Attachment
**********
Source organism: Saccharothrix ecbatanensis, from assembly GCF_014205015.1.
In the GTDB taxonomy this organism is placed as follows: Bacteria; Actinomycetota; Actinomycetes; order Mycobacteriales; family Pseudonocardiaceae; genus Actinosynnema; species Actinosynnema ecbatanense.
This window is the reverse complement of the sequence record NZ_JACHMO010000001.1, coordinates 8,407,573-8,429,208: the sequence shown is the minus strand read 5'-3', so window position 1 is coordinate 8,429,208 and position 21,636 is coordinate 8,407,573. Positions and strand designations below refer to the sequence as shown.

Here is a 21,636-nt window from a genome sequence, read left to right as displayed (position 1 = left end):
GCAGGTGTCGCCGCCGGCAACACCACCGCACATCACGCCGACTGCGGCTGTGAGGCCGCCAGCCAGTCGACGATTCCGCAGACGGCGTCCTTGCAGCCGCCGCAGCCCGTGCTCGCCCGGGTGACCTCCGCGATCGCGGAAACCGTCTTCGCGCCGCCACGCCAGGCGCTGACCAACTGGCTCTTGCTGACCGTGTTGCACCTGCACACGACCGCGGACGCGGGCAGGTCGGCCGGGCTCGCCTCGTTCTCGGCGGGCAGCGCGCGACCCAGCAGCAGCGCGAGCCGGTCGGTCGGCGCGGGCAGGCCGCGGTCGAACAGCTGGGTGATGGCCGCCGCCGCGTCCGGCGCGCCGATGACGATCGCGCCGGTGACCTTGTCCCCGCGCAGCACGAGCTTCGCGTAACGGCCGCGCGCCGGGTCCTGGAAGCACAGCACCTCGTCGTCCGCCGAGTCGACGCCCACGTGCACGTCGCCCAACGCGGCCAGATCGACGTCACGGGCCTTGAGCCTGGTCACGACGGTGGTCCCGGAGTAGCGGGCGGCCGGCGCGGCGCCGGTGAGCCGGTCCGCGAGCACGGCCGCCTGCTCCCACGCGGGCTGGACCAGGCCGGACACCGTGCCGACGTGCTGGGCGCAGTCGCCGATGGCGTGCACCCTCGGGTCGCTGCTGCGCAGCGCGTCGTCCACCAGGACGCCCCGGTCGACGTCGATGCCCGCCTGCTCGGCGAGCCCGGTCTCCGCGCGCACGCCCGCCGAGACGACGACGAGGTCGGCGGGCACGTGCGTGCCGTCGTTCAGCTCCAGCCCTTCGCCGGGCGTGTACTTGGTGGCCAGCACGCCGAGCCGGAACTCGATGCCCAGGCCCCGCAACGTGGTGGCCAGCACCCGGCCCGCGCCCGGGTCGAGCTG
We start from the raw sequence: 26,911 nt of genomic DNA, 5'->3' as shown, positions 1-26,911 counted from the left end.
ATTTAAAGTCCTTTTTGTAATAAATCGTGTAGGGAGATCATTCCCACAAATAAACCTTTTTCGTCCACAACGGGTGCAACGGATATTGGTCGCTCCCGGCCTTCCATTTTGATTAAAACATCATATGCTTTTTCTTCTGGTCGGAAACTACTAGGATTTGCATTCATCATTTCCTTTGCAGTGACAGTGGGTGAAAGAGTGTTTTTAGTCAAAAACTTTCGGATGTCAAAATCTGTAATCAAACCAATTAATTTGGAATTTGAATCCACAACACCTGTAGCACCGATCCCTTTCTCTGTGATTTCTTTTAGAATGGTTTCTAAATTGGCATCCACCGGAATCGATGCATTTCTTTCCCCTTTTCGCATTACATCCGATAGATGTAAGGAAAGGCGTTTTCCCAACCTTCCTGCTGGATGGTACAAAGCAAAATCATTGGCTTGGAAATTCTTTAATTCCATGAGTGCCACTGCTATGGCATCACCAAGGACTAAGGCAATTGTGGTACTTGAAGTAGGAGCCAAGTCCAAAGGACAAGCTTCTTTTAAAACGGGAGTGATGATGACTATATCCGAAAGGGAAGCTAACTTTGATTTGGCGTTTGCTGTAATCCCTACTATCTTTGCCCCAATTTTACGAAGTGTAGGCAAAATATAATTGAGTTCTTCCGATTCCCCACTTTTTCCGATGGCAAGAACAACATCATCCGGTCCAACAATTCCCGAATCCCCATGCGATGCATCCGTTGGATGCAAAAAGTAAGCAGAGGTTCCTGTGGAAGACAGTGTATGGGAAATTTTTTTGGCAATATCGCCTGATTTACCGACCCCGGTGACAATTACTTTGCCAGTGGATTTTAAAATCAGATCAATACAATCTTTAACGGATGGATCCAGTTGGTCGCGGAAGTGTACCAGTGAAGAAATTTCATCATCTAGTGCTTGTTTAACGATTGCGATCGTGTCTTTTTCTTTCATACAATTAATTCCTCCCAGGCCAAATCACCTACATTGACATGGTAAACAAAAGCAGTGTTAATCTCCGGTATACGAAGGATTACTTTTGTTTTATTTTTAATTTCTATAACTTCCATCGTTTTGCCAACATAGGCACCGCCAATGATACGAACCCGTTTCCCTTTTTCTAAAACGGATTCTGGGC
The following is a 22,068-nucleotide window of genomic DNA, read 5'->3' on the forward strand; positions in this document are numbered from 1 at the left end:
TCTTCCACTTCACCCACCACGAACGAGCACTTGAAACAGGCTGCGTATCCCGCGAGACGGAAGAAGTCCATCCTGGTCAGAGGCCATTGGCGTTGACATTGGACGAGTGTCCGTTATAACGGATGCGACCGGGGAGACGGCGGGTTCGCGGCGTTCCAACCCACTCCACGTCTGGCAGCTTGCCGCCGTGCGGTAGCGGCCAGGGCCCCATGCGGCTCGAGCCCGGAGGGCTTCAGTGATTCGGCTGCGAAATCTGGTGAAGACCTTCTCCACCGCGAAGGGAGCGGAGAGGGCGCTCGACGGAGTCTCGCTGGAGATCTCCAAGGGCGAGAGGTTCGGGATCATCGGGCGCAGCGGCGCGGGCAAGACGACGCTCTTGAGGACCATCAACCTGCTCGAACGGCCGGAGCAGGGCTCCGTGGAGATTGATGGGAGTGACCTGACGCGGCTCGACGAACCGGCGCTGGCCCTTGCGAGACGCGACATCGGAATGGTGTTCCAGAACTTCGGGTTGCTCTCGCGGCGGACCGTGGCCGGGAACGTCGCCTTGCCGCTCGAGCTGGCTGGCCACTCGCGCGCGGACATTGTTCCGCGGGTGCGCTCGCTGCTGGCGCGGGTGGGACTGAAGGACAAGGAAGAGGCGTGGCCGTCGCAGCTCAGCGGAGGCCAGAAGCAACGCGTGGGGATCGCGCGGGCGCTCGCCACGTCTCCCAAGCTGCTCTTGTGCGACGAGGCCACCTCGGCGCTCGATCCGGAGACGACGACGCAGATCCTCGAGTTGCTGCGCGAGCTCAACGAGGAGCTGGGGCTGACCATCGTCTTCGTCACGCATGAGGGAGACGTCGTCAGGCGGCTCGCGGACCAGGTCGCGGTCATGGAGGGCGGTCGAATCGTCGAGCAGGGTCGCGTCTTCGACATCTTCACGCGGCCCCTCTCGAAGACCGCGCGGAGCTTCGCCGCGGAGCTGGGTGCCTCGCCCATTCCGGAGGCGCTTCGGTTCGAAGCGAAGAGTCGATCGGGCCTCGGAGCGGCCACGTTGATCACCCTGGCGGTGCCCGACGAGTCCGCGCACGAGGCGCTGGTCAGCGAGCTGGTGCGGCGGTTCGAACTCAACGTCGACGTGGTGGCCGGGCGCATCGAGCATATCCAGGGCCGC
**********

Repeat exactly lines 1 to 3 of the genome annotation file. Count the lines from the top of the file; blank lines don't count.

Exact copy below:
Source organism: Saccharothrix ecbatanensis, from assembly GCF_014205015.1.
In the GTDB taxonomy this organism is placed as follows: Bacteria; Actinomycetota; Actinomycetes; order Mycobacteriales; family Pseudonocardiaceae; genus Actinosynnema; species Actinosynnema ecbatanense.
This window is the reverse complement of the sequence record NZ_JACHMO010000001.1, coordinates 8,407,573-8,429,208: the sequence shown is the minus strand read 5'-3', so window position 1 is coordinate 8,429,208 and position 21,636 is coordinate 8,407,573. Positions and strand designations below refer to the sequence as shown.